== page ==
Date of Award
Doctor of Education
Higher and Adult Education
Reginald Leon Green
Black males graduate from college at lower rates than their female counterparts. They also graduate at lower rates than Asian, Hispanic, and White males and females. This study used Constructivist Grounded Theory to understand the experiences of Black males who graduated from predominantly White four-year institutions. Responses from 10 Black male college graduates were solicited to answer the following questions: 1) what are the experiences of Black male college graduates in predominantly White institutions, 2) how do Black male college graduates navigate their academic journeys through college, and 3) how do Black male college graduates navigate their social journeys through college graduation. The researcher found that family and mentor support, precollege experiences that helped the graduates prepare for college, career aspirations that required graduate degrees, financial assistance, support from Black peers and faculty, intrinsic motivation, and organizational support from campus organizations were perceived to support graduation. Unfortunately, the graduates perceived alienation, isolation, and racism from White students and faculty. The researcher concluded that administrators at predominantly White universities looking to increase graduation rates for Black males should provide Black students and their families with opportunities for precollege experiences that will help prepare them for college, financial support to pay for college, and organizational and moral support to persist. Although motivational factors are additional factors perceived to support graduation for Black males at PWIs, they should not be considered as substitutes for university organizational support.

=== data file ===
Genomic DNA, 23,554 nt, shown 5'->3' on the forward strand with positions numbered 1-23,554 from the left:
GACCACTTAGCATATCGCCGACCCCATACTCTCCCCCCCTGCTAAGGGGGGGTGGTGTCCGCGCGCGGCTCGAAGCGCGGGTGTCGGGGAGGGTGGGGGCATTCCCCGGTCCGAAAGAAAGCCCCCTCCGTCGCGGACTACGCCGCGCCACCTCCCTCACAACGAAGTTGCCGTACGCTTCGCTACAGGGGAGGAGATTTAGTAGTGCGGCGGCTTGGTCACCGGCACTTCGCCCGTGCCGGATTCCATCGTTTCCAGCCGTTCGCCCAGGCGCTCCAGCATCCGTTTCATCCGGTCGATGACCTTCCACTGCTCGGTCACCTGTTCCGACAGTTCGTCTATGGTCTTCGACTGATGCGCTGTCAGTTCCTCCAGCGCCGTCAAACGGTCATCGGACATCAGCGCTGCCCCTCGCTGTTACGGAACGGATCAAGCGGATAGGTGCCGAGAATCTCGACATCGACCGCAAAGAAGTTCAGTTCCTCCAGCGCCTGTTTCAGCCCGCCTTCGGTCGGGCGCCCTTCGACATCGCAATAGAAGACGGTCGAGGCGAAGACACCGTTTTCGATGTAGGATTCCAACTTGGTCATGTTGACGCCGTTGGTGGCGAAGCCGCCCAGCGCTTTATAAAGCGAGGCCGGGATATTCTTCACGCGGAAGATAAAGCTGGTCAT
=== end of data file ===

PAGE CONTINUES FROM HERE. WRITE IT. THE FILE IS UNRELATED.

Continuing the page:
dissertation or thesis originally submitted to the local University of Memphis Electronic Theses & dissertation (ETD) Repository.
Matthews, Marcus Latrell, "Using Constructivist Grounded Theory to Understand How Black Males Graduate from Predominantly White Four-Year Institutions" (2017). Electronic Theses and Dissertations. 1648.